THE LAW, as Dickens once said, is an ass, a statement which receives absolute agreement from this column. The connection between that sentiment and what my family will be eating for Christmas dinner in a fortnight's time takes a little explaining - but it is well worth the effort.
This week, I popped into one or my favourite butcher's shops in a small country town and bought myself a brace of pheasants, oven prepared, for the ridiculously low price of £5.50. They are in the freezer and will make the centre-piece of Christmas dinner for my wife and I, our daughter and her husband.
That, I estimate, is about half the price of a factory farmed turkey and a third of a free range one brought from a reputable supplier (you need to know your butcher for this, for there are rogues who have made a fortune by slapping "Free range" stickers on cheap imported poultry).
Now I have nothing against free range turkeys or geese, if they are what they claim to be. But they are just too big for the needs of just a couple - as we shall be when daughter and husband go home - and, in my opinion, nowhere near as tasty as the wild produce from the English countryside.
That is a value judgement, I agree, and taste buds vary in the extreme. But as people are constantly being warned about the dangers of food these days, let's look at the health issues when it comes to our festive fare.
For instance, factory-farmed turkeys could well be full of chemicals, hormones and God knows what else, pumped into them so that they put on weight quickly. They are also likely to be very high in fat, because spending their entire lives in tiny cages they never use any energy in burning it off.
It is a little known fact that most factory-bred turkeys are bred via artificial insemination because modern turkey cocks are so fat that they can no longer, eh, perform their masculine duties. Their legs are not strong enough to support them!
Compare this with my pheasants - and partridges, deer, hares and even wood pigeons - which have lived wild for virtually all their lives and, for the most part, have had to earn a living the hard way. This means that they are very low in fat and what little they carry tends to be the healthy type found in Omega 3 fish oils, which millions of Brits consume in tablet form each day.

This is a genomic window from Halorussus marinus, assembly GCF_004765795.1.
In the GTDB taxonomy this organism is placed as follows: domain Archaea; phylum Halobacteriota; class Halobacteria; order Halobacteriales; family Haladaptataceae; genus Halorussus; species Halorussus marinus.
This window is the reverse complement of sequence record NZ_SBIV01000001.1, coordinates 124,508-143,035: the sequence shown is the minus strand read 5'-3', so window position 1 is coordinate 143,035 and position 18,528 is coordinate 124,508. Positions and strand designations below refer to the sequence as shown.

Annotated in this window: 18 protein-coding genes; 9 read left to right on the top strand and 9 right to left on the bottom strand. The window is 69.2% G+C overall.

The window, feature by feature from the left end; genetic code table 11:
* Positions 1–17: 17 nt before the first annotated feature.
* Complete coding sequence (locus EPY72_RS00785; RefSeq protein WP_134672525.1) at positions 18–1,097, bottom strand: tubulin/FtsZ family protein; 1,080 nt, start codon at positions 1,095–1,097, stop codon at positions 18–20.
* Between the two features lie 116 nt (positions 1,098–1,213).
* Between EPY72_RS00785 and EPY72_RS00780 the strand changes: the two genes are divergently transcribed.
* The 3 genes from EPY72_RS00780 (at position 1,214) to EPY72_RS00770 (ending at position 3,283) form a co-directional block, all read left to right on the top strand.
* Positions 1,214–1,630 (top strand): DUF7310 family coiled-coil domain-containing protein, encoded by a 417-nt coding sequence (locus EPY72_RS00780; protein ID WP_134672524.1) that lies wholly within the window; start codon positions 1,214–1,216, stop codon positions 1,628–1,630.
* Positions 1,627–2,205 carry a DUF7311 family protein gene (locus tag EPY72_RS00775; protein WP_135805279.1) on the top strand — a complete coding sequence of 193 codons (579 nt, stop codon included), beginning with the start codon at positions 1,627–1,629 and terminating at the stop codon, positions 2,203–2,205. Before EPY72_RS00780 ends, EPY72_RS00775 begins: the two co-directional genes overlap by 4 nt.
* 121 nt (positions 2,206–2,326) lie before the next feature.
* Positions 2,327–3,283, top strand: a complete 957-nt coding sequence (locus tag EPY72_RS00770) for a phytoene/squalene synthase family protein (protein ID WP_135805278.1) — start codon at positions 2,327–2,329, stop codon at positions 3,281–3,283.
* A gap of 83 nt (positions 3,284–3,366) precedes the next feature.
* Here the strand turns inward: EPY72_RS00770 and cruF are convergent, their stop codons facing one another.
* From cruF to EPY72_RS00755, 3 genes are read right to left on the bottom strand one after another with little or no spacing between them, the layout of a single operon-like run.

You see game really is free range. I admit that some pheasant chicks are fed as youngsters by gamekeepers, but they spend the rest of their lives fending for themselves. Hundreds of thousands of them go wild and breed in the open countryside for generations, just like all the other game species.
So, after all that, just what has the law got to do with our growing love of game? A long story, that, and it goes back to 1831, no less, when strict laws were introduced to stop us getting hold of these bountiful foods - unless we were fully paid-up members of the landed gentry.
They were worried that poached game was being sold in butchers' shops - dearie, dearie me - and even townies were getting the taste for it. So from then on, anyone wishing to sell game had to apply for a special licence - and face regular inspections to ensure their stock had come from reputable sources.
The new laws also restricted the sale of game to roughly the times of the year when that particular species was "in season" - i.e. able to be shot legally. And although that again was a measure signed to stop out-of-season poaching, it did have an important conservationist side-effect.
Since the invention of the deep freeze, however, such laws have become obsolete and - amazingly - someone at Defra spotted this ancient hangover and the game-sale laws were abandoned about a year ago.
Now, various other bodies have joined with Defra to promote game sales all the year round. And this is very good news indeed for remote areas in places like North Yorkshire, where shooting can be a saviour for the local economy. There are many estates which could not survive financially without shooting income, and they employ local villagers in areas where there are virtually no other jobs.
So, for once, the law has taken off it's ass's head and, pantomime like, has become a (fairly) handsome princeling for the rural economy - and good food. So why not say, "Game on" this Christmas. It's tasty, healthy and cheap. And neighbourly, too, as it puts some much-needed cash into rural pockets. Enjoy!